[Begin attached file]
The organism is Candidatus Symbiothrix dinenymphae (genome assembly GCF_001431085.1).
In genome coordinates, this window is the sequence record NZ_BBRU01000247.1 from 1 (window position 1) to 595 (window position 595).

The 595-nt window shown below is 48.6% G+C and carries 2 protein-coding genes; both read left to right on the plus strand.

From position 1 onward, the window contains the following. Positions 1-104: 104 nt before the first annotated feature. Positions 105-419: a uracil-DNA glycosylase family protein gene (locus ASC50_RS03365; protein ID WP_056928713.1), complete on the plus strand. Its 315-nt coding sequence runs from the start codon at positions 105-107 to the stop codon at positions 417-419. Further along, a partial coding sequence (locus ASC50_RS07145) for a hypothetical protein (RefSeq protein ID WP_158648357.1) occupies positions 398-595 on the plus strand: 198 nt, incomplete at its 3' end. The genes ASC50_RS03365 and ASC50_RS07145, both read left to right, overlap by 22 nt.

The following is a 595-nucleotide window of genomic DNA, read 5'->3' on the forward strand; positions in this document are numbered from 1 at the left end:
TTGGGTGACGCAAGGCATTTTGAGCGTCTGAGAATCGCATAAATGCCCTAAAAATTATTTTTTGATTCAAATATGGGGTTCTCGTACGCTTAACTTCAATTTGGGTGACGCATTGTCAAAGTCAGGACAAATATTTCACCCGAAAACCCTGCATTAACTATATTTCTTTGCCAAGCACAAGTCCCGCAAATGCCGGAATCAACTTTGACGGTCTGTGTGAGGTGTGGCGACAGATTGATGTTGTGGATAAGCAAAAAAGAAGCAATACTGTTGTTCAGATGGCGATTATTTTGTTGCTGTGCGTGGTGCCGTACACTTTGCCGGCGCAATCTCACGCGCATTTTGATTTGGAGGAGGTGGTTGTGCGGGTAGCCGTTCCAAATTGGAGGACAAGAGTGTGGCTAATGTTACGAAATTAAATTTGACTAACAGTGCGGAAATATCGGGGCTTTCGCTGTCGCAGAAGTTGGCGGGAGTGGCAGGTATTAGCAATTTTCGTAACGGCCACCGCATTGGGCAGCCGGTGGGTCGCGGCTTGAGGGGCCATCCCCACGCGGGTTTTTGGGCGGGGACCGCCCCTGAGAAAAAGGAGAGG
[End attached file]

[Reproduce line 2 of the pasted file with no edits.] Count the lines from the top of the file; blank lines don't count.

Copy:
In genome coordinates, this window is the sequence record NZ_BBRU01000247.1 from 1 (window position 1) to 595 (window position 595).